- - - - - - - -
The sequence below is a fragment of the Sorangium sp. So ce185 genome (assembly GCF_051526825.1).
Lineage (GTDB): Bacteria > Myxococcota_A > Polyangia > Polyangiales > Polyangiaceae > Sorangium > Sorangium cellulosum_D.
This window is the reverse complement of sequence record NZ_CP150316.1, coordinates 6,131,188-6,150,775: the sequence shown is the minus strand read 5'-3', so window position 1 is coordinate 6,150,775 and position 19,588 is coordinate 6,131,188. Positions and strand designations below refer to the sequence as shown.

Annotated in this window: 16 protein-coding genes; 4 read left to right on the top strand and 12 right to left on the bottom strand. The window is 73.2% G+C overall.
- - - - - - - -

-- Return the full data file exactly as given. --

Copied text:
The sequence below is a fragment of the Sorangium sp. So ce185 genome (assembly GCF_051526825.1).
Lineage (GTDB): Bacteria > Myxococcota_A > Polyangia > Polyangiales > Polyangiaceae > Sorangium > Sorangium cellulosum_D.
This window is the reverse complement of sequence record NZ_CP150316.1, coordinates 6,131,188-6,150,775: the sequence shown is the minus strand read 5'-3', so window position 1 is coordinate 6,150,775 and position 19,588 is coordinate 6,131,188. Positions and strand designations below refer to the sequence as shown.

Annotated in this window: 16 protein-coding genes; 4 read left to right on the top strand and 12 right to left on the bottom strand. The window is 73.2% G+C overall.